In my last post, I tried to make the case for reflection. I closed by summarizing 2019 in one word (balance) and choosing a word to embrace in 2020. The word I chose for this new year/decade was “optimize.” And I have to confess, after sitting with it for a couple weeks, it’s just not the word for me.
“Optimize” suggests that there’s an ideal way, and I’ve spent much of the last decade trying to loosen my grip on the idea that there’s a single best approach to anything. So as I sat with that word, I realized that what I actually meant was “improve.” And that – while I always hope to improve aspects of my self or my life – it’s not the energy I want to surround myself with for the next ten years.
So here we are. I have a new word – one that came up in multiple conversations with friends and then solidified itself during yoga: INTEGRATE. I want to work to take all the various things I’ve learned and am learning, and find a way to pull them all together in the perfectly messy package that is me.
I share this NOT because I think you care what my actual word is, but rather to share a few lessons that took me a long time to learn:
1. Listen to yourself and trust your gut. That is, unless the voice you’re hearing sounds oddly like a middle school bully and is trying to put you down – in which case you might want to work on cultivating your inner-mentor instead of your inner critic!
2. It’s FINE to change your mind. I can’t tell you how many times I’ve stuck with terrible decisions because I was too proud, too invested, or too stubborn to admit I was wrong or change my mind. No more.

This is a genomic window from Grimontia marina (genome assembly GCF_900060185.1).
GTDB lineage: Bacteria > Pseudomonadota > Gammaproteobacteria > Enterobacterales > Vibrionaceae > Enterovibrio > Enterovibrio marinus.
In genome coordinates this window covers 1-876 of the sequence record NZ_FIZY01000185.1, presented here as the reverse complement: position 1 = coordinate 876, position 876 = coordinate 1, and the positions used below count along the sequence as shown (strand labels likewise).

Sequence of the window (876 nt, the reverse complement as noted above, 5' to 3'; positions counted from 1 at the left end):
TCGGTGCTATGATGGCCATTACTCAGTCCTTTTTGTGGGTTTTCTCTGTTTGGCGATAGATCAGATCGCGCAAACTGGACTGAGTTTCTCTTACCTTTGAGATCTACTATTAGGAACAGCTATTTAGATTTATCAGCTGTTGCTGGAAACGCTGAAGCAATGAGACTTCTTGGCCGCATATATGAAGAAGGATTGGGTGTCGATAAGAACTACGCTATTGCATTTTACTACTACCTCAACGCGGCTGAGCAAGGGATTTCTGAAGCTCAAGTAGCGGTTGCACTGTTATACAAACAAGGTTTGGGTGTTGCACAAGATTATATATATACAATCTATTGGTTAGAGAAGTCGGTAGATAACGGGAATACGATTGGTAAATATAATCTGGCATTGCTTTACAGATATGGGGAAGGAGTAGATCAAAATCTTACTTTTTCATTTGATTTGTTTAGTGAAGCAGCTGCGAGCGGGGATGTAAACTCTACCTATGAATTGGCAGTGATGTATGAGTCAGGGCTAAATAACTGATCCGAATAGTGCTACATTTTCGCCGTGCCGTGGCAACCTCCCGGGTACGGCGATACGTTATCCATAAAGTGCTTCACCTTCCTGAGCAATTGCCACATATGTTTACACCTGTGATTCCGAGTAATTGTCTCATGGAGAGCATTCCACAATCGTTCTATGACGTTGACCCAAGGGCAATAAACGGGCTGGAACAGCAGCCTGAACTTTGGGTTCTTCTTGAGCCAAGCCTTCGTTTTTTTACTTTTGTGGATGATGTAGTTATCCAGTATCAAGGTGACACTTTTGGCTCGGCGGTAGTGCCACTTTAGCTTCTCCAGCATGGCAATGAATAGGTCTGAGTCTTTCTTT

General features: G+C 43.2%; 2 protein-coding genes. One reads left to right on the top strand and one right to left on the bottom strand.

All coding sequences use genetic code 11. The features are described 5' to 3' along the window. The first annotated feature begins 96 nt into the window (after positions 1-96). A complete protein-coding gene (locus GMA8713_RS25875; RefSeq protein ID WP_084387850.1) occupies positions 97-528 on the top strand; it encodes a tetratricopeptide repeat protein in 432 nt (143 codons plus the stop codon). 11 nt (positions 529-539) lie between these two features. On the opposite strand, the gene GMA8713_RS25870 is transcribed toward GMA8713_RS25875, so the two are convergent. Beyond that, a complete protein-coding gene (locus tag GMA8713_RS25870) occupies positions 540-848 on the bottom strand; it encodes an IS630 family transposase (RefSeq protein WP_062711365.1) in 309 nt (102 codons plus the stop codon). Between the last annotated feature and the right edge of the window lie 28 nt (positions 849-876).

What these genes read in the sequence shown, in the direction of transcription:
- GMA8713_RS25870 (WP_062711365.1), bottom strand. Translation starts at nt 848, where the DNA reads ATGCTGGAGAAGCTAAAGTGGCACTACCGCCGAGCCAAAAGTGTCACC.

3. No one cares, anyway. This is the big one… so often we do or don’t do things because we’re worried about what other people will think. NEWSFLASH: most people are so focused on their own issues that you’re not even a blip on their radar. And if you ARE, then if they actually care about you, they want you to be happy, so they’ll support you. Obviously this isn’t really relevant when it comes to choosing a word, but I’ve found it holds true for much, MUCH bigger decisions too.
Don’t believe me on that last one? Let me offer up two examples (which I’ve been granted permission to share, provided I omit their names and identifying details):
Example 1: My friend who stayed in an unhealthy marriage because she thought the neighbors would gossip? It took exactly two weeks for them to find a hot new topic. She stayed in a bad situation for eight painful years for a concern that was resolved in less than 14 days.
Example 2: My former client who couldn’t bring herself to quit an impossibly stressful job because she didn’t want people to view her as a quitter? She got laid-off (and it turns out, people were supportive, not judgmental about that), found a job that was better suited to her strengths, and ended up getting rapidly promoted for doing something she loves. Her biggest regret? Waiting to get laid-off instead of throwing in the towel.
OK. So here’s me, wrestling with my imperfections, giving myself permission to change my mind, and working to integrate it all into something that serves me – far from optimal, but a LOT more authentic.
Now let me toss it to you: What do YOU need to give yourself permission to do?